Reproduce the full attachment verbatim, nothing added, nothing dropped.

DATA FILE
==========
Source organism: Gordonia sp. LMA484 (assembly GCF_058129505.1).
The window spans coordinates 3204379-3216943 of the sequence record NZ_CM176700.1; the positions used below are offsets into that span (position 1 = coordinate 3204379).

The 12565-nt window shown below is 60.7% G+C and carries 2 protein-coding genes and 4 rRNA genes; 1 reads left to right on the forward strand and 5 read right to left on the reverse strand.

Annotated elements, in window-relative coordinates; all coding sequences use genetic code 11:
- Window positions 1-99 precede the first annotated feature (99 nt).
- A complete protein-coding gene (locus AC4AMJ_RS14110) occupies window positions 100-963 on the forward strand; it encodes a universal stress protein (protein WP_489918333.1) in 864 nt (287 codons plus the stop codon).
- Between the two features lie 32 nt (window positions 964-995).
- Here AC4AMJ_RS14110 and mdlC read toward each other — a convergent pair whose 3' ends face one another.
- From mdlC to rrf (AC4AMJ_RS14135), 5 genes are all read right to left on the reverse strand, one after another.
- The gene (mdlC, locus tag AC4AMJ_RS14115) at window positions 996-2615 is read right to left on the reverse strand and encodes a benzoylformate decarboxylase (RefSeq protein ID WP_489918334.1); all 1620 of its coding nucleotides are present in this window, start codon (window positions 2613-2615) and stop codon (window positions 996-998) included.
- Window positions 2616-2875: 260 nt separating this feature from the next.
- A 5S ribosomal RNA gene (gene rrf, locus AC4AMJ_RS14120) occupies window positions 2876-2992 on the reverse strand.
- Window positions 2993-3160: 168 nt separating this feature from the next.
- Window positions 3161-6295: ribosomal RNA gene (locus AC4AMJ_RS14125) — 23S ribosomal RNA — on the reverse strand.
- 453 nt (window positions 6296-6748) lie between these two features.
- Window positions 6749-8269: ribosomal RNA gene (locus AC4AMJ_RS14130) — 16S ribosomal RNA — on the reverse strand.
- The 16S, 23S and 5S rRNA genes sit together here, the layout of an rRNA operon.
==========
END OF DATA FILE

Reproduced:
Source organism: Gordonia sp. LMA484 (assembly GCF_058129505.1).
The window spans coordinates 3204379-3216943 of the sequence record NZ_CM176700.1; the positions used below are offsets into that span (position 1 = coordinate 3204379).

The 12565-nt window shown below is 60.7% G+C and carries 2 protein-coding genes and 4 rRNA genes; 1 reads left to right on the forward strand and 5 read right to left on the reverse strand.

Annotated elements, in window-relative coordinates; all coding sequences use genetic code 11:
- Window positions 1-99 precede the first annotated feature (99 nt).
- A complete protein-coding gene (locus AC4AMJ_RS14110) occupies window positions 100-963 on the forward strand; it encodes a universal stress protein (protein WP_489918333.1) in 864 nt (287 codons plus the stop codon).
- Between the two features lie 32 nt (window positions 964-995).
- Here AC4AMJ_RS14110 and mdlC read toward each other — a convergent pair whose 3' ends face one another.
- From mdlC to rrf (AC4AMJ_RS14135), 5 genes are all read right to left on the reverse strand, one after another.
- The gene (mdlC, locus tag AC4AMJ_RS14115) at window positions 996-2615 is read right to left on the reverse strand and encodes a benzoylformate decarboxylase (RefSeq protein ID WP_489918334.1); all 1620 of its coding nucleotides are present in this window, start codon (window positions 2613-2615) and stop codon (window positions 996-998) included.
- Window positions 2616-2875: 260 nt separating this feature from the next.
- A 5S ribosomal RNA gene (gene rrf, locus AC4AMJ_RS14120) occupies window positions 2876-2992 on the reverse strand.
- Window positions 2993-3160: 168 nt separating this feature from the next.
- Window positions 3161-6295: ribosomal RNA gene (locus AC4AMJ_RS14125) — 23S ribosomal RNA — on the reverse strand.
- 453 nt (window positions 6296-6748) lie between these two features.
- Window positions 6749-8269: ribosomal RNA gene (locus AC4AMJ_RS14130) — 16S ribosomal RNA — on the reverse strand.
- The 16S, 23S and 5S rRNA genes sit together here, the layout of an rRNA operon.